The style of classical theatrical farce is alive and well, as evidenced by “The Fox on the Fairway” at Huntington Playhouse through Sunday, June 30. Farce is generally agreed to be an exaggerated form of comedy which is in the realm of the unrealistic. Think of The Three Stooges, The Marx Bros., or the “National Lampoon” family vacation movies.
Playwright Ken Ludwig, who has distinguished himself in many theatrical styles, wrote this wonderful romp centered in the contemporary world of two rival country clubs whose “friendly” tournament has morphed into a Gears of War battle between the club managers. Huntington regular Assad Khaishfi is well cast as Bingham, the seemingly cranky manager at Quail Valley who wagers not only $100,000 on the annual tournament game, but also his wife’s antique shop. He thinks a win is a sure thing since he has a ringer of a new player. Unknown to Bingham, the star golfer has defected to his rival club, The Crouching Squirrel.
Through the years, Khaishfi has expanded the roles he can successfully portray, and is a hoot in this show. He gets the first few big laughs of the show with dry sarcastic comments when he discovers two of his employees making out in the club’s Tap Room. He is well-paired with Greg Mandryk who plays the appropriately named rival Dickie, from The Crouching Squirrel. With increasingly bizarre pants and sweater combinations, Dickie’s wardrobe looks like what you’d bury a dead clown in. Mandryk too latches on to mannerisms that identify him as the villain in the piece.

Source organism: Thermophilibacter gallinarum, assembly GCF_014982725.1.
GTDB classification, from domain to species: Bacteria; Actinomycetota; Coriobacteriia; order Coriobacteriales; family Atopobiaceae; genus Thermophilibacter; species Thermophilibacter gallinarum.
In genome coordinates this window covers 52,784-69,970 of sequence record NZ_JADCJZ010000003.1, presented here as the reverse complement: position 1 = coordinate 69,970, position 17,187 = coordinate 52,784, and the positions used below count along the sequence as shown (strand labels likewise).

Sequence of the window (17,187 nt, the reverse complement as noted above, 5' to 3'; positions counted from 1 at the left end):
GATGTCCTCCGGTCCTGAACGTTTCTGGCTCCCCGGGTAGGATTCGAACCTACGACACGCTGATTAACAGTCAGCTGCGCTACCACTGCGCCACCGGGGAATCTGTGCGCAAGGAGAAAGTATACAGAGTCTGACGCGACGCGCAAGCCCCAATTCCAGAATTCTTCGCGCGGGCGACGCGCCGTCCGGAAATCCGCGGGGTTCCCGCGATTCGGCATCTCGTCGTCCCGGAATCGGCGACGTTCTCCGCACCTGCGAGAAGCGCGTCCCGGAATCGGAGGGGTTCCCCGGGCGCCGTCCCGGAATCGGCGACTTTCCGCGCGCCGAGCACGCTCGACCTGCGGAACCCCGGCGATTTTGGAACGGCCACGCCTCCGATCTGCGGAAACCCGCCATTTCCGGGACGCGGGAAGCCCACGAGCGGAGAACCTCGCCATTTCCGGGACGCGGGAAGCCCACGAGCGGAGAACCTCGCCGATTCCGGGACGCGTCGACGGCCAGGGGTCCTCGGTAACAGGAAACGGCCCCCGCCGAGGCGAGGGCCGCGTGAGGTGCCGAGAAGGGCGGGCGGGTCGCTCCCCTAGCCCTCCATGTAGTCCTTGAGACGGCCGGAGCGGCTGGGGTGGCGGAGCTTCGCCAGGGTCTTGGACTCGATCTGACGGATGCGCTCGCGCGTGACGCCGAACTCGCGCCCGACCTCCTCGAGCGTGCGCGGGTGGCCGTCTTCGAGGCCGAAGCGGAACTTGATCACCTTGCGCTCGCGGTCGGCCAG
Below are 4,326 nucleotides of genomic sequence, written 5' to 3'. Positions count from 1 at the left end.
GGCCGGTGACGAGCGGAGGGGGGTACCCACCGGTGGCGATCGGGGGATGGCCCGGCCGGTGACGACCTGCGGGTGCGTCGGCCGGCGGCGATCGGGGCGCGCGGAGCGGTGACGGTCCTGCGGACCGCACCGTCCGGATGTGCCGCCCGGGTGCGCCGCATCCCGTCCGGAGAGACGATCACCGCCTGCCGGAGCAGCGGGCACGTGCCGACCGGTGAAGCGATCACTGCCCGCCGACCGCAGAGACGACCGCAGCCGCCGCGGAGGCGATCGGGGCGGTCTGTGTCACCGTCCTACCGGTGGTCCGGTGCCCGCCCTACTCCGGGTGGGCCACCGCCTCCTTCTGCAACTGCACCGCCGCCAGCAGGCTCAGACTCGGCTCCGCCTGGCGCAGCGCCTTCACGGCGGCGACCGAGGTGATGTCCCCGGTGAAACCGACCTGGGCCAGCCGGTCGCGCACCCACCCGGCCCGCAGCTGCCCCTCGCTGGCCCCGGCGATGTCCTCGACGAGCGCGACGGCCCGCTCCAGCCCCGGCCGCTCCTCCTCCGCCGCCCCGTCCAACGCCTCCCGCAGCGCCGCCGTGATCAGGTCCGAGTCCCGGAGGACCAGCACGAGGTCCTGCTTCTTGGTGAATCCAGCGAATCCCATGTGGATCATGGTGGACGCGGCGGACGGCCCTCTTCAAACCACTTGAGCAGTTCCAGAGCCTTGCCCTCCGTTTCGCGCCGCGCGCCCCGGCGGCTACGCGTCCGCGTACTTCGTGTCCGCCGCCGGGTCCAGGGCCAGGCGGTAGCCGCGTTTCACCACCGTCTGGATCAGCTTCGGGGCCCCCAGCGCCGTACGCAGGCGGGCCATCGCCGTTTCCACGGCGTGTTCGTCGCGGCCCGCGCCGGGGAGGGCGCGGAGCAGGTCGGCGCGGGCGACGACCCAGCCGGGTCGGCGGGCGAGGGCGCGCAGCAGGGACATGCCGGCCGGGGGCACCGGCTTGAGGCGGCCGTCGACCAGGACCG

Completing the men of the cast is stage newcomer Kelly Lytle as last-minute substitute golfer Justin. Lytle shows good instincts as a performer and blends well with the experienced pros – the onstage ones, not the golfers. His youthful enthusiasm and energy were tapped well in this production.
I especially enjoyed Pam Matthews as slutty, hard drinking, Pamela. Actually, this character is one of the best drawn by Ludwig. One of the show’s funniest moments is when Pamela, forced by a series of increasingly outrageous lies, desperately pretends to be blind for a time. Tara Kodosky as the goofy ingenue Louise, uses an annoying high pitched voice, combined with a too-rapid delivery. This makes most of what she says incomprehensible for the first act. Completing the cast is Elizabeth Allard as Henry’s wife Muriel. The last to appear on stage, Muriel has to start strong, and Allard is a fierce purse wielding terror. In one of the show’s many clever moments, the audience hears her voice on the phone as a squawking duck.
“Fox on the Fairway” will appeal to you even if you have no interest in golf. Director Dan Sekanic has made a nice match of blending the cast with the wonderful script. On the night I saw the production, a small audience, usually very difficult to “win over,” were captivated from the start and we had a wonderful evening enjoying the show. Each act of the show starts with the cast giving quotes about golf. “Golf and sex are two things you can enjoy even if you’re not too good at them.” There are the expected obvious jokes, “He kisses his balls before he plays for good luck.” Mostly, “The Fox on the Fairway” is a treasured contemporary farce that entertains audiences of all ages.